If an issuer has a policy that limits which senior officials are authorized to speak, selective disclosures of material nonpublic information by unauthorized senior officials are not subject to Regulation FD. However, such disclosures may trigger liability under existing insider trading laws.
Road Show Materials
The SEC has confirmed that road show materials in connection with a registered public offering are excluded from Regulation FD. All other road show materials are subject to Regulation FD unless another exclusion from Regulation FD applies. A disclosure in a road show for an unregistered offering, or while the issuer is not in registration and is not otherwise engaged in a securities offering, is subject to Regulation FD. However, if those who receive road show information expressly agree to keep the material nonpublic information confidential, disclosure to them is not subject to Regulation FD.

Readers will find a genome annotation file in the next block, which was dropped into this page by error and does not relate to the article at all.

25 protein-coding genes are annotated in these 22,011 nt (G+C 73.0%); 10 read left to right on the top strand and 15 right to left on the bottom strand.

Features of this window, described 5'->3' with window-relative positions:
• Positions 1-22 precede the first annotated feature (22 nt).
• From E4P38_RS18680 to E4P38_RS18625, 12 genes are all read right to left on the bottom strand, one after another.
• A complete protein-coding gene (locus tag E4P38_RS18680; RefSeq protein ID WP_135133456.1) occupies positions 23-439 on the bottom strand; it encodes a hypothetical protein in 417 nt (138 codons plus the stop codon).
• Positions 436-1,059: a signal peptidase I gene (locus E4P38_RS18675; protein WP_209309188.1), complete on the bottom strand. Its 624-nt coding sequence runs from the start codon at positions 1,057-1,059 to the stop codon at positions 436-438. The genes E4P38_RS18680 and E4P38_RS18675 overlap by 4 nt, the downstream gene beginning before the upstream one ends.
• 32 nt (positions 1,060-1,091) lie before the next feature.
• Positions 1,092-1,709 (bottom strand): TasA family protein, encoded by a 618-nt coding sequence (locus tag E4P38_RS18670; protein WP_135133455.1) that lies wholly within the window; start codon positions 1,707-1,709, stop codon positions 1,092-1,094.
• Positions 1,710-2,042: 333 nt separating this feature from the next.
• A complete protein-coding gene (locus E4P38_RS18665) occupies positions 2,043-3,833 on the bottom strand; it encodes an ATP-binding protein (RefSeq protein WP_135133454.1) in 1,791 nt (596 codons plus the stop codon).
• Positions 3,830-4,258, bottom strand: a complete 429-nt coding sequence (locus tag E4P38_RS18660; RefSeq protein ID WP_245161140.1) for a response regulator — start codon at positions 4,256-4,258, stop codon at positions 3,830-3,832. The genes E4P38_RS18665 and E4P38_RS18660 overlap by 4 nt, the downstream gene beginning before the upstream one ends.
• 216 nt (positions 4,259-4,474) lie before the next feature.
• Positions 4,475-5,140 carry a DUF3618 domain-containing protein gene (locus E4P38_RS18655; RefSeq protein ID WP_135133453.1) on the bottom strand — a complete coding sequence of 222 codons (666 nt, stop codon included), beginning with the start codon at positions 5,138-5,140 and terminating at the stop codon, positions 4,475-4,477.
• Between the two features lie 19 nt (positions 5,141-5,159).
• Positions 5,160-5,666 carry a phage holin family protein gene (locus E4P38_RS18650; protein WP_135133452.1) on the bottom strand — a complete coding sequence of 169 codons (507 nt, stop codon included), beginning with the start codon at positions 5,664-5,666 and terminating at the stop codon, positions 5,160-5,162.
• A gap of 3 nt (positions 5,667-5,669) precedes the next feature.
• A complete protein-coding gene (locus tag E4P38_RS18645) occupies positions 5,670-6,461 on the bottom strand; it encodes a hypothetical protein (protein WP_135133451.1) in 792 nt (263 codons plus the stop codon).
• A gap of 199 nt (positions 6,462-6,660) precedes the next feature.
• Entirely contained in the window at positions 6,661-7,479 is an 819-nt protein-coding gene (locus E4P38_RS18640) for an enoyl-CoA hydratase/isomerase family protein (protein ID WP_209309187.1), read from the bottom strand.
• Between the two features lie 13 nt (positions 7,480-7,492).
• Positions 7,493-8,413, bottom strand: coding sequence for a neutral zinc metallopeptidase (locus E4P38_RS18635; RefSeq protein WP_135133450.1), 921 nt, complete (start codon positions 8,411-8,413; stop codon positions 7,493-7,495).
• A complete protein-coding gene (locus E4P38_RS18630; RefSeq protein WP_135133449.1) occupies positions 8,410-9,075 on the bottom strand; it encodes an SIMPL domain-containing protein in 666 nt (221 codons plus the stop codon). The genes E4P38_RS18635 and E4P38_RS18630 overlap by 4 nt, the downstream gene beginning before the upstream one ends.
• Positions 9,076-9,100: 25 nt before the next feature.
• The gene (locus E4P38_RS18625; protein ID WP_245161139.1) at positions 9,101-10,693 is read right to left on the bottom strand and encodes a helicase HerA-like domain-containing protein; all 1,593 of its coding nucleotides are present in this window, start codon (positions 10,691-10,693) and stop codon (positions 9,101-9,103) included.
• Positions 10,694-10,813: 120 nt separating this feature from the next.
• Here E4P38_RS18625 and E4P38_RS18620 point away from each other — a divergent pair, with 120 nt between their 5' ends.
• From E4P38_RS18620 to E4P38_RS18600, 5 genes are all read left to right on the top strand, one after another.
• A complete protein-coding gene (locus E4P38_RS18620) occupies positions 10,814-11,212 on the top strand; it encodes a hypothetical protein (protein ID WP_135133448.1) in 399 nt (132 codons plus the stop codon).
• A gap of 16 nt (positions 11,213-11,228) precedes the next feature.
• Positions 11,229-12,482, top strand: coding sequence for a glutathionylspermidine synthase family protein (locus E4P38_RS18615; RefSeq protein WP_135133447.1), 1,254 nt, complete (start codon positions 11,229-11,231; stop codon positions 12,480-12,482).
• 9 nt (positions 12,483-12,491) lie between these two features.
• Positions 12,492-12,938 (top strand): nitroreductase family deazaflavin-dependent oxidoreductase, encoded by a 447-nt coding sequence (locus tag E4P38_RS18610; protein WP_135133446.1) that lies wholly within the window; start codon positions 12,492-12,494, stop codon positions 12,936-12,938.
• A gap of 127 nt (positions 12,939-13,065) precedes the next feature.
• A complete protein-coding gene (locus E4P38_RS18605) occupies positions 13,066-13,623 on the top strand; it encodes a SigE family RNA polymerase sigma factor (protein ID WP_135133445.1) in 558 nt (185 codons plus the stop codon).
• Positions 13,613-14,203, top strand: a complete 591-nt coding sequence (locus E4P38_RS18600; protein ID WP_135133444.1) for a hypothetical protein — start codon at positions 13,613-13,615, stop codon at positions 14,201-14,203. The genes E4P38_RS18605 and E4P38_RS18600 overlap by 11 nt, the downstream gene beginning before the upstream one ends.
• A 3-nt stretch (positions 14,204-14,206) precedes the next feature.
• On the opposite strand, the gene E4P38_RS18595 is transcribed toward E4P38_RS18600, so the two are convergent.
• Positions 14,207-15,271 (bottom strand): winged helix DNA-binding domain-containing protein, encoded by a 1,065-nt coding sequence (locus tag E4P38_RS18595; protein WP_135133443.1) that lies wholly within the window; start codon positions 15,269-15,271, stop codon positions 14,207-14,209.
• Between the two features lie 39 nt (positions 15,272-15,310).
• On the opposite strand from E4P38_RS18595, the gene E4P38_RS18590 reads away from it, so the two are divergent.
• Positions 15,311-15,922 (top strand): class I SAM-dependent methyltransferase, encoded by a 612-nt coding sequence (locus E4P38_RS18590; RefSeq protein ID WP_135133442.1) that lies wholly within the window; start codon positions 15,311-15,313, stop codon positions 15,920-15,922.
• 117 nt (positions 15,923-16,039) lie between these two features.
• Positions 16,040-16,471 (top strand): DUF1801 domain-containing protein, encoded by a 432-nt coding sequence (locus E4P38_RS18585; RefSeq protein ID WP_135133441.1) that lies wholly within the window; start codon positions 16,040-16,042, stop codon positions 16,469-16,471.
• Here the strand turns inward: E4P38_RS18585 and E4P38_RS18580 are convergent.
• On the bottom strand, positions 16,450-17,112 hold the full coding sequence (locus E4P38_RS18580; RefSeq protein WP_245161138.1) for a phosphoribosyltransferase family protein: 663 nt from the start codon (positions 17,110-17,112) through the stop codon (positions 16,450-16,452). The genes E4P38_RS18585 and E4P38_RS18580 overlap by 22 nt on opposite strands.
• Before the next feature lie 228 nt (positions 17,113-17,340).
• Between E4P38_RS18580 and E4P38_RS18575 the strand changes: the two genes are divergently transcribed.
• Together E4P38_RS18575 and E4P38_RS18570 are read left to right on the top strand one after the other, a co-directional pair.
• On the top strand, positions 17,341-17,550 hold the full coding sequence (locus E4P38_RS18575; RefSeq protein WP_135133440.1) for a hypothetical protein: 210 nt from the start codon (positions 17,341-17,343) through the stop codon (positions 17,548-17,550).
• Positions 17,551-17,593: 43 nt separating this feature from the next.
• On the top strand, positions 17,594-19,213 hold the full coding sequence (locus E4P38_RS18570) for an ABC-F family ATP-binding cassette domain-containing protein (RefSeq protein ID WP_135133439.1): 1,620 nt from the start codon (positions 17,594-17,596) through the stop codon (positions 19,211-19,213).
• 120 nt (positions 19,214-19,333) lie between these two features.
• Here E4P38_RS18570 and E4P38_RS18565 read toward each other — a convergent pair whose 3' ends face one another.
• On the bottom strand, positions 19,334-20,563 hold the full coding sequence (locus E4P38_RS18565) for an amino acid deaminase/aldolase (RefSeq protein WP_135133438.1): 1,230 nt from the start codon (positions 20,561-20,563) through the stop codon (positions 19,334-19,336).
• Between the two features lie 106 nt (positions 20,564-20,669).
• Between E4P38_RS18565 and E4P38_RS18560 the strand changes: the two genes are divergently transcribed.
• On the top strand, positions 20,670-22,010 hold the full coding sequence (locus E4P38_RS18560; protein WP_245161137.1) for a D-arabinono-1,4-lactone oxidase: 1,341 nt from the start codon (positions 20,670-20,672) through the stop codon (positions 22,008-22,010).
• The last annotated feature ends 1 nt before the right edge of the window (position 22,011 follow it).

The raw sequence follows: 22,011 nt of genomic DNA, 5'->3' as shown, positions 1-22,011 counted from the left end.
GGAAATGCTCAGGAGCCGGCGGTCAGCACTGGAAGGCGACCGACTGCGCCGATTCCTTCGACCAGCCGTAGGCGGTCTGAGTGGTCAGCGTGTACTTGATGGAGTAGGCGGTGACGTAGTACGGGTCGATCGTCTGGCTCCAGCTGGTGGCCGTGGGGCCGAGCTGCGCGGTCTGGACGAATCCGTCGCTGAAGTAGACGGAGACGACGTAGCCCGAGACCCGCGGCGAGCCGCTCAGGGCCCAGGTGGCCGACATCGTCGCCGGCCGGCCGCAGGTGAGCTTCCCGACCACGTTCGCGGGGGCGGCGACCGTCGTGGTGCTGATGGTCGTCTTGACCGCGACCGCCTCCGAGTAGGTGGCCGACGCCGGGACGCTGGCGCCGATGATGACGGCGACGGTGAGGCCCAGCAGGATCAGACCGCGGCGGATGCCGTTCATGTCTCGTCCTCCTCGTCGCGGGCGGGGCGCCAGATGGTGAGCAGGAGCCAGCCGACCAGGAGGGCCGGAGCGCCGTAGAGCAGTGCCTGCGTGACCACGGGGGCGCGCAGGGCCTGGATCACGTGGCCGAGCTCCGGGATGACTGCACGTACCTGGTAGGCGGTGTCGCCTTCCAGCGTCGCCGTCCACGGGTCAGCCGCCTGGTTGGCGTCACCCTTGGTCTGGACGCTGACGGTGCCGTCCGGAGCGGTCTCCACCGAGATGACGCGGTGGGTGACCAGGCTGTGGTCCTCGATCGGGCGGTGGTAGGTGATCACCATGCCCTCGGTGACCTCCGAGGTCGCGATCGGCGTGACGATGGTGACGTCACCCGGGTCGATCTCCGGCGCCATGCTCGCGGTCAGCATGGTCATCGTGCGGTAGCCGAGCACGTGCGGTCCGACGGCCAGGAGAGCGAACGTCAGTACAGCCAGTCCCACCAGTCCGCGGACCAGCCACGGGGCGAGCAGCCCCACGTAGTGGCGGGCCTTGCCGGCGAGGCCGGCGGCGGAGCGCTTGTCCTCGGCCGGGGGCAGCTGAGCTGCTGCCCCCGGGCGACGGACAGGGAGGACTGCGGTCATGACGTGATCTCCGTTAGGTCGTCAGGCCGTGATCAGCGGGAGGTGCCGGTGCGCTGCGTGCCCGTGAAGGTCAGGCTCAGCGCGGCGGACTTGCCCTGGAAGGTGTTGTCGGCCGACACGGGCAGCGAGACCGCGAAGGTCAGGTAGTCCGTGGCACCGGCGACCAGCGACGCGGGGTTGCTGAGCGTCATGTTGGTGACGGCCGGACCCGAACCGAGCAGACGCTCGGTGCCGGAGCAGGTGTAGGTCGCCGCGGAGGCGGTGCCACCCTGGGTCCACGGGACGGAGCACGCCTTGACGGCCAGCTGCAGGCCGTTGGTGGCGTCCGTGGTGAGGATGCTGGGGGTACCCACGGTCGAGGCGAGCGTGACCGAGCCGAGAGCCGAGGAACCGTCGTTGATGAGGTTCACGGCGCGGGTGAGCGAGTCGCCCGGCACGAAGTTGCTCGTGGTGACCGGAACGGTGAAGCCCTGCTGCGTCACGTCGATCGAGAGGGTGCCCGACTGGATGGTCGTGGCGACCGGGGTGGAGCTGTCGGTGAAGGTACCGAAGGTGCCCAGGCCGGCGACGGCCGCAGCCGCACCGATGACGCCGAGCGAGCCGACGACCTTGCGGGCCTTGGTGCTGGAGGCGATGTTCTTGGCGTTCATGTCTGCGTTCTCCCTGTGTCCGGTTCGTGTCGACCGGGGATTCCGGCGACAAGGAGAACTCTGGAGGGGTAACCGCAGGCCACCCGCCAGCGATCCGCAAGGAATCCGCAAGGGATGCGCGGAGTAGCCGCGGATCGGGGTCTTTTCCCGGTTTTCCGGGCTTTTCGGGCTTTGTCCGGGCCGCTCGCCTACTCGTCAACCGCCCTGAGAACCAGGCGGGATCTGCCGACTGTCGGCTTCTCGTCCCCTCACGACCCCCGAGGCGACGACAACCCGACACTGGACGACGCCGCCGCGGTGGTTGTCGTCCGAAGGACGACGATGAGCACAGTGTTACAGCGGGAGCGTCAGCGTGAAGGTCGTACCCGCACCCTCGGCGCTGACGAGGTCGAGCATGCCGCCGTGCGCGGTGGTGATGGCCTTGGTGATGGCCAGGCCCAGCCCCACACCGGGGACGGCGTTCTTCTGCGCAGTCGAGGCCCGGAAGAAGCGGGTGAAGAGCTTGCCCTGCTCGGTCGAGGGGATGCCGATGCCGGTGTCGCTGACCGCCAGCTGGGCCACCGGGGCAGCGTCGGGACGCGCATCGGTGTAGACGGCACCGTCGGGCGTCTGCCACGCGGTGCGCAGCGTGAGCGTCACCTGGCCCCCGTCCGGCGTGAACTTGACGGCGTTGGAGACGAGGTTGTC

In the SEC’s view, an Exchange Act filing other than Form 8-K, such as a Form 10-Q or proxy statement, constitutes public disclosure. It will be generally sufficient for purposes of making information public within the timeline required by Regulation FD to include information in a document publicly filed on EDGAR with the SEC. The SEC advises companies to bring the disclosure to the attention of readers of the document and not to bury the information or provide it in a piecemeal fashion throughout the filing.
Once the report has been accepted for filing on EDGAR and is publicly available on EDGAR, the information may be disclosed in a nonpublic meeting.
Public and Nonpublic Meetings